TNEI’s power systems team is working on a two phased programme to provide power systems analysis for Northern Ireland’s electricity network operator.
The team is developing bespoke analytical tools that will allow Northern Ireland Electricity (NIE) to model its system more closely and develop a better understanding of how it operates currently and in the future with increasing amounts of energy being generated by wind farms. This greater knowledge will facilitate the connection of even higher penetrations of renewable generation and at the same time improve operational efficiency and security.
Phase one of the programme sees TNEI’s team of power systems experts developing software to model the complex network of Special Protection Schemes, SPS that NIE operates. These SPS operate during abnormal system conditions and allow continued operation of the network by switching off, or constraining the output of generators or wind farms.
As NIE’s system has become more complex with increased levels of generation, particularly from renewables, so too has the range of Special Protection Schemes. To enable the grid operators to assess how the whole system interacts and how new forms of power generation could be brought on-line, TNEI is developing software that will model the protection schemes individually and analyse how they interact. The software will identify the domino effect that may be triggered if one scheme is activated and will allow NIE to streamline its analysis of the whole system.
This requires a different approach to the modelling of the system and a multi-step load flow technique is being developed to handle the long simulation times and wide range of studies required. The software will allow the schemes to be modelled using commercially available power systems software such as IPSA+ or PSSe.
Greater knowledge and understanding of the system will enhance the design of new protection schemes and how they interact with the existing SPS network.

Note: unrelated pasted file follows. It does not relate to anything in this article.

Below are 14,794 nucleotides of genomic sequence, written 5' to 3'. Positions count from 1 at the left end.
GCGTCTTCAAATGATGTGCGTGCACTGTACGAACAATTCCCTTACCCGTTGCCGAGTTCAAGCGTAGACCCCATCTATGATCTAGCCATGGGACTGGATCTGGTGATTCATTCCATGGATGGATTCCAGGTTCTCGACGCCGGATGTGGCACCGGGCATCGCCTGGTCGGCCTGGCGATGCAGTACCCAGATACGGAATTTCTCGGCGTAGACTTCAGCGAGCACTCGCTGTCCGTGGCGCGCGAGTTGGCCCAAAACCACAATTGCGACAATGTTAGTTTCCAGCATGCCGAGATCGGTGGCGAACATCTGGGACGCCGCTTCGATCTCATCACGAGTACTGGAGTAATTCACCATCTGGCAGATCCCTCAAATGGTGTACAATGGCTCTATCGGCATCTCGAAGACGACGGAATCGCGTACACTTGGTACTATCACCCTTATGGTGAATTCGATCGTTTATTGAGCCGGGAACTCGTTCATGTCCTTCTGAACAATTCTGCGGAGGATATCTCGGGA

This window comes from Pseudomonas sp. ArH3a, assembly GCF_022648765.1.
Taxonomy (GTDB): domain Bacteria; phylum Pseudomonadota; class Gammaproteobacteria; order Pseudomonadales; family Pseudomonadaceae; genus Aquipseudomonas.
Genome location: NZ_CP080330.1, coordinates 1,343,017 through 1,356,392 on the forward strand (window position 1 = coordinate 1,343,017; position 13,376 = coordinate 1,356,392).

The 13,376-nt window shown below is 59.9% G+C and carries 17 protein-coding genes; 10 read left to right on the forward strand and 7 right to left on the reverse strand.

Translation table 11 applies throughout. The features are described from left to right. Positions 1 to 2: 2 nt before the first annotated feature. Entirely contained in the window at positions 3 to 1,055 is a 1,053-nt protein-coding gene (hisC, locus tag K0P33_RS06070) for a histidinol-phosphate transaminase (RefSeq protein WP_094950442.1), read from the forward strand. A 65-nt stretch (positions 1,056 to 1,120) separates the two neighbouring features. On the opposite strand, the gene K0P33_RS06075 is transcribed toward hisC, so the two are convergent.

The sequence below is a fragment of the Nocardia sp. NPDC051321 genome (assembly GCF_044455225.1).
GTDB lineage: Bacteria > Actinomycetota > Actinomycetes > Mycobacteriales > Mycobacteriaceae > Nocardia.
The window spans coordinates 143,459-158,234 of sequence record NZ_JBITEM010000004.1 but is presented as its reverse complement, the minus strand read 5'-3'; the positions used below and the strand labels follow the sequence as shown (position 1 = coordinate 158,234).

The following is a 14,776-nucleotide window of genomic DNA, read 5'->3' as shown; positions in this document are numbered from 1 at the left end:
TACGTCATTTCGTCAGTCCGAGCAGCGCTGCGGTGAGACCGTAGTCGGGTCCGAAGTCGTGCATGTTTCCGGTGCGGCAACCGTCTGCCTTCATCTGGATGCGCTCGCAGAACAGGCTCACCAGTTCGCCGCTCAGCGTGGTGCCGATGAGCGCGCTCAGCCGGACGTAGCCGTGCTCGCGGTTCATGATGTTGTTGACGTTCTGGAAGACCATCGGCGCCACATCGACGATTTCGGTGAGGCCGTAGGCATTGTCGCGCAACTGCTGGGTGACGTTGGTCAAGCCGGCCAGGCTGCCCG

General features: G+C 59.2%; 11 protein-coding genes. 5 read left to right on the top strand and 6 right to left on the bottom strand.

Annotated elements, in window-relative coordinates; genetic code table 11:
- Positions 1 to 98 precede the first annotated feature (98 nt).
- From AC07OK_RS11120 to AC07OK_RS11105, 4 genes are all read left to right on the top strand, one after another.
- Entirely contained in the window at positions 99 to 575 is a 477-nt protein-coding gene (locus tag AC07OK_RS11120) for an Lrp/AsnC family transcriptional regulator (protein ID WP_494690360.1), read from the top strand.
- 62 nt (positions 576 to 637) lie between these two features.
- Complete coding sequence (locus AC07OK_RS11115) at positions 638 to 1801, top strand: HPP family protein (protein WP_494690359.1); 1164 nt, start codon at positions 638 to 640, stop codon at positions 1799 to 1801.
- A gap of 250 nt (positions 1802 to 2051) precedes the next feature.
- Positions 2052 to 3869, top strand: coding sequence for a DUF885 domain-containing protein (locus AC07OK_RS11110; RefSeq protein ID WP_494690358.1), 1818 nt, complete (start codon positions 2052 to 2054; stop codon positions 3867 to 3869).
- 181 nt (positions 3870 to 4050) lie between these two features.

TNEI is one of only a handful of companies internationally to provide this type of software development and analysis service and will be working closely with NIE during the development period.
Phase Two – Probabilistic network assessment
TNEI is working with NIE on another innovative modelling and analysis project to develop a method of assessing network security for a power system with a significant wind penetration.
Traditionally, network operators design their systems to factor in the most onerous operational scenarios to ensure that the network covers the worst possible eventualities. However, this can result in the creation of overly complex and costly systems with excessive functionality and network reinforcement, especially for systems with a significant wind penetration.
TNEI is developing an innovative modelling tool that will allow NIE’s whole network to be assessed including the probability of certain scenarios occurring. The modelling tool will create a statistically representative set of scenarios covering system uncertainties including wind power and demand fluctuation and unit availability with a high degree of certainty. Network security analysis will be carried out for each scenario to assess both the severity (for example required wind power curtailment to ensure that branch flows do not exceed their ratings) and their probability.
From this analysis TNEI hopes to assess the required wind power curtailment, identify the network bottlenecks and determine where reinforcements are both economical and needed to accommodate various level of wind penetration.
Using TNEI’s new modelling device, NIE should be able to inform wind developers on the estimated annual wind power curtailment and help NIE’s network designers to prioritise network reinforcements and ‘optimise’ corresponding outage planning.
TNEI has already submitted a methodology report to NIE and is hopeful that the implementation will be completed by the end of July.